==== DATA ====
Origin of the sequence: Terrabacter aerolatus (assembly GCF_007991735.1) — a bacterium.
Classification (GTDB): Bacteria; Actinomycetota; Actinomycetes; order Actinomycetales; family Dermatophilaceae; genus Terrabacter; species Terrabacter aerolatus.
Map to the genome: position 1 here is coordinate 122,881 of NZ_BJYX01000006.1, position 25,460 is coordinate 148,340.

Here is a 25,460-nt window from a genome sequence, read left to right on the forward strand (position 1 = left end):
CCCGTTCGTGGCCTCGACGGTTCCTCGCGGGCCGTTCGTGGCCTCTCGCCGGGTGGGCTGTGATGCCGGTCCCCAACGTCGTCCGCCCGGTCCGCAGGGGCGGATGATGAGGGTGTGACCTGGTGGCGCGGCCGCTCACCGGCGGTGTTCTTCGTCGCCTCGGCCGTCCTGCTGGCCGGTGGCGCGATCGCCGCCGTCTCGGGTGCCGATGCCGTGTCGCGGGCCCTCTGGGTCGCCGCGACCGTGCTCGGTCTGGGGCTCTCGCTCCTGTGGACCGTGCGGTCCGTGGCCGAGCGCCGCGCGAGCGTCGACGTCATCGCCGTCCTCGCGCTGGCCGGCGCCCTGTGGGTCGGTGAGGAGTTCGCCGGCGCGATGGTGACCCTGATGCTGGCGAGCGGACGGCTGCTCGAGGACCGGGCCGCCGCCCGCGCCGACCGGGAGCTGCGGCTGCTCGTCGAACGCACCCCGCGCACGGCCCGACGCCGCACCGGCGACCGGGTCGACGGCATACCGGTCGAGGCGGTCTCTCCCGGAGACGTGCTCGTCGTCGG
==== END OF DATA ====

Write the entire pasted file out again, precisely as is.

Origin of the sequence: Terrabacter aerolatus (assembly GCF_007991735.1) — a bacterium.
Classification (GTDB): Bacteria; Actinomycetota; Actinomycetes; order Actinomycetales; family Dermatophilaceae; genus Terrabacter; species Terrabacter aerolatus.
Map to the genome: position 1 here is coordinate 122,881 of NZ_BJYX01000006.1, position 25,460 is coordinate 148,340.

Here is a 25,460-nt window from a genome sequence, read left to right on the forward strand (position 1 = left end):
CCCGTTCGTGGCCTCGACGGTTCCTCGCGGGCCGTTCGTGGCCTCTCGCCGGGTGGGCTGTGATGCCGGTCCCCAACGTCGTCCGCCCGGTCCGCAGGGGCGGATGATGAGGGTGTGACCTGGTGGCGCGGCCGCTCACCGGCGGTGTTCTTCGTCGCCTCGGCCGTCCTGCTGGCCGGTGGCGCGATCGCCGCCGTCTCGGGTGCCGATGCCGTGTCGCGGGCCCTCTGGGTCGCCGCGACCGTGCTCGGTCTGGGGCTCTCGCTCCTGTGGACCGTGCGGTCCGTGGCCGAGCGCCGCGCGAGCGTCGACGTCATCGCCGTCCTCGCGCTGGCCGGCGCCCTGTGGGTCGGTGAGGAGTTCGCCGGCGCGATGGTGACCCTGATGCTGGCGAGCGGACGGCTGCTCGAGGACCGGGCCGCCGCCCGCGCCGACCGGGAGCTGCGGCTGCTCGTCGAACGCACCCCGCGCACGGCCCGACGCCGCACCGGCGACCGGGTCGACGGCATACCGGTCGAGGCGGTCTCTCCCGGAGACGTGCTCGTCGTCGG